Hines Ward not impressed with Patriots' secondary

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Antonio Brown stepped up in Hines Ward's absence against the Patriots, catching 9 passes for 67 yards and a touchdown. (AP)

Hines Ward feels that he could have played last Sunday against the Patriots, despite dealing with an ankle injury. So why didn't he?

Well, according to a comment Ward made to the Pittsburgh Post-Gazette's Ed Bouchette, the Steelers didn't need him:

"I probably could have forced it and played but we have some great wideouts, "Ward said. "I wasn't really concerned. And against the Patriots, we felt we could exploit their secondary. That wasn't the same secondary that we played against a year ago without having [James Sanders], [Brandon Meriweather] wasn't back there and they let Leigh Bodden go. We kind of liked our matchups. So there was no need for me to try to force it and go."

This is one of those situations where Ward said what we're all thinking -- the Patriots' secondary stinks -- but it's still surprising to hear a player rip on the opposition, let alone admit that he could have played but didn't.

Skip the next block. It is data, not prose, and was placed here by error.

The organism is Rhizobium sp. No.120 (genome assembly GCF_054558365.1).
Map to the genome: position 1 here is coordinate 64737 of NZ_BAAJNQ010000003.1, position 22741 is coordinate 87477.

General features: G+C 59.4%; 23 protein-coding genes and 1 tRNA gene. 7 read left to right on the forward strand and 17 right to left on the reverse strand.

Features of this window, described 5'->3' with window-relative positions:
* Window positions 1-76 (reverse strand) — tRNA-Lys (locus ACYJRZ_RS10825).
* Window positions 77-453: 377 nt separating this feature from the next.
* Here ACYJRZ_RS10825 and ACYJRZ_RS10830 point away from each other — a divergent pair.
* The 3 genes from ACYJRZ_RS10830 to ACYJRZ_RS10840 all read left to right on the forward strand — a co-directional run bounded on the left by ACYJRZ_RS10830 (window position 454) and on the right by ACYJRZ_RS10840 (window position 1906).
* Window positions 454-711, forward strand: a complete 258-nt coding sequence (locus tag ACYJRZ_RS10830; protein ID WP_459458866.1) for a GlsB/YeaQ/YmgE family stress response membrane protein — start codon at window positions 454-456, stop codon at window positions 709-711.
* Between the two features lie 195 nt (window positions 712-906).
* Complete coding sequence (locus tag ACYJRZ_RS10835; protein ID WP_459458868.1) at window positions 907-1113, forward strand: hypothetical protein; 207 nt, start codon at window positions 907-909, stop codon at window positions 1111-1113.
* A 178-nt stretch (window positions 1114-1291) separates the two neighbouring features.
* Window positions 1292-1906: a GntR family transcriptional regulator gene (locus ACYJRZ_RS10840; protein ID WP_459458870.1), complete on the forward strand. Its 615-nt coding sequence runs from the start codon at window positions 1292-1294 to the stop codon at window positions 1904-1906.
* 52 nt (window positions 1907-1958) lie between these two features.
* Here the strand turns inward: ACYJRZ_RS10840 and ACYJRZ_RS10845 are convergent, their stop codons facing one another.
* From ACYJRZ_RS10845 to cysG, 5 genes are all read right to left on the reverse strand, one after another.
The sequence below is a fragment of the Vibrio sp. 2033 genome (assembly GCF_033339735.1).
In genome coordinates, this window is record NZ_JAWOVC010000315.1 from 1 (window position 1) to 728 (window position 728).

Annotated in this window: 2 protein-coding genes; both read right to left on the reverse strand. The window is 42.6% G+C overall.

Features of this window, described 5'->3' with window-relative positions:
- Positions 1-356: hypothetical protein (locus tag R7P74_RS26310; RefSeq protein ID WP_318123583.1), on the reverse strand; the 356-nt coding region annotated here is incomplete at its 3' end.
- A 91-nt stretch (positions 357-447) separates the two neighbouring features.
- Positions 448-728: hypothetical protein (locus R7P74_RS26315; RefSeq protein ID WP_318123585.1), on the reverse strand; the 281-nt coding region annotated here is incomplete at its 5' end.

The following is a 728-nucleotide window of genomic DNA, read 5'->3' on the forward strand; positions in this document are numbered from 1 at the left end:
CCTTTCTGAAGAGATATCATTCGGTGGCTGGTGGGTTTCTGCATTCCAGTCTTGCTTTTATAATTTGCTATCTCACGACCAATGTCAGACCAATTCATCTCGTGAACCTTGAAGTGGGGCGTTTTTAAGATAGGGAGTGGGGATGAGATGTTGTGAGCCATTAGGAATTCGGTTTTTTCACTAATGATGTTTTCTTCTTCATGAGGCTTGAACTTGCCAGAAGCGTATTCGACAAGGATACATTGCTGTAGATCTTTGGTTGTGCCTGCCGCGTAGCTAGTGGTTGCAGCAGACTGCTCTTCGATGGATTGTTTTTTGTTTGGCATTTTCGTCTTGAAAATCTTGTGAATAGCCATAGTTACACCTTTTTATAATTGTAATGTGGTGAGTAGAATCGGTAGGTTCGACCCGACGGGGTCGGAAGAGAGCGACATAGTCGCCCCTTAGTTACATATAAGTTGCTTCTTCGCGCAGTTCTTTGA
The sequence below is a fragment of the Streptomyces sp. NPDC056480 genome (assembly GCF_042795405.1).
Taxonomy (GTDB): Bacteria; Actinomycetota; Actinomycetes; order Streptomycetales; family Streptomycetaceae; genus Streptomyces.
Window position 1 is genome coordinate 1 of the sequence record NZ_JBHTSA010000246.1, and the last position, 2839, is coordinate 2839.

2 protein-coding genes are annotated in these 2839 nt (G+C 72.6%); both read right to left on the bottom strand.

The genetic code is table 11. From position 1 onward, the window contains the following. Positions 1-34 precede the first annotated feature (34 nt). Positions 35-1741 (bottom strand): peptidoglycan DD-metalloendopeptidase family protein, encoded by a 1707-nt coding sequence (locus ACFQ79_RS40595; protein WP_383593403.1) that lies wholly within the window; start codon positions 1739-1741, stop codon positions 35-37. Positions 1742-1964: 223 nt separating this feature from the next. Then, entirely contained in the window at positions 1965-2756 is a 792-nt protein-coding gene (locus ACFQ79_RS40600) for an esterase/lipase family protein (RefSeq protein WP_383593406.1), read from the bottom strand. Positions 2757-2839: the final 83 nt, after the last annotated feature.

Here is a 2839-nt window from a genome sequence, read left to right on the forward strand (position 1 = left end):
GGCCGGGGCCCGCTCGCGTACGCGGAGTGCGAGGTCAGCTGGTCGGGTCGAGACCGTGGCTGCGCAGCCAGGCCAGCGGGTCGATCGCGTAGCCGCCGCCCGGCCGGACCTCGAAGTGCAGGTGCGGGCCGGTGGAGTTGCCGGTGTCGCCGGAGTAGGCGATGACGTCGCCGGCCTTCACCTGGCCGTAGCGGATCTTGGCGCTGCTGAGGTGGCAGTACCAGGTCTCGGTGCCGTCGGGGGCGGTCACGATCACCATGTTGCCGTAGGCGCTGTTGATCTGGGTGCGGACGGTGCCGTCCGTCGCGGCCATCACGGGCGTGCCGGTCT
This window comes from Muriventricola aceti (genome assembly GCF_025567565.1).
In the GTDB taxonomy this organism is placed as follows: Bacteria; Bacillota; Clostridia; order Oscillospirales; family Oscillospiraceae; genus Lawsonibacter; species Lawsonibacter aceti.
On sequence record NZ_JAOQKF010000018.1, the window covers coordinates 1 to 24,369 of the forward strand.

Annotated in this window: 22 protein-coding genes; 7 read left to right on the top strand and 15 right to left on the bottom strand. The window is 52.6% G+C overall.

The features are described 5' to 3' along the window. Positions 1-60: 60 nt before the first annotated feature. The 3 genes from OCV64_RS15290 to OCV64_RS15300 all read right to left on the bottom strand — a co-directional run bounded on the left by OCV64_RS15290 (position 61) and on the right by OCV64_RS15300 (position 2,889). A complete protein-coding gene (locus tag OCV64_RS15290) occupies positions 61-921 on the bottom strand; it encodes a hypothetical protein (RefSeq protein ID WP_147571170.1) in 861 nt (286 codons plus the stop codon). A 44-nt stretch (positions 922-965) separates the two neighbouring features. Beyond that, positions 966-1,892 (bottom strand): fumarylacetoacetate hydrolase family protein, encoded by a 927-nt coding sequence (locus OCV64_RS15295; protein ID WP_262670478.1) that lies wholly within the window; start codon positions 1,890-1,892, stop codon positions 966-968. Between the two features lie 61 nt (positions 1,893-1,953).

The fact that the Patriots and Steelers could be on a collision course for a playoff matchup adds a little juice to Ward's comments, too.

New England has the worst pass defense in the league, by a huge margin. The Pats are allowing 323.1 yards per game, 35 yards more than the next worst pass defense, Green Bay (yes, 7-0 Green Bay). Ben Roethlisberger exploited the Patriots' secondary to the tune of 365 yards passing Sunday in Pittsburgh's 25-17 win. He also threw a career-high 32 passes in the first half, as the Steelers came out firing.

The flip side of Ward's comment is that he wasn't missed one little bit by Pittsburgh's offense Sunday. Emmanuel Sanders and Antonio Brown, the two who benefited most from Ward's absence, combined for 14 catches, 137 yards and a touchdown.

Ward remains a key cog in the Steelers' success, but it's more related to his leadership skills these days than anything. Pittsburgh is in the fortunate position of having one of the deepest receiving corps in the league, giving the Steelers the option of holding a player like Ward out when he's not 100 percent.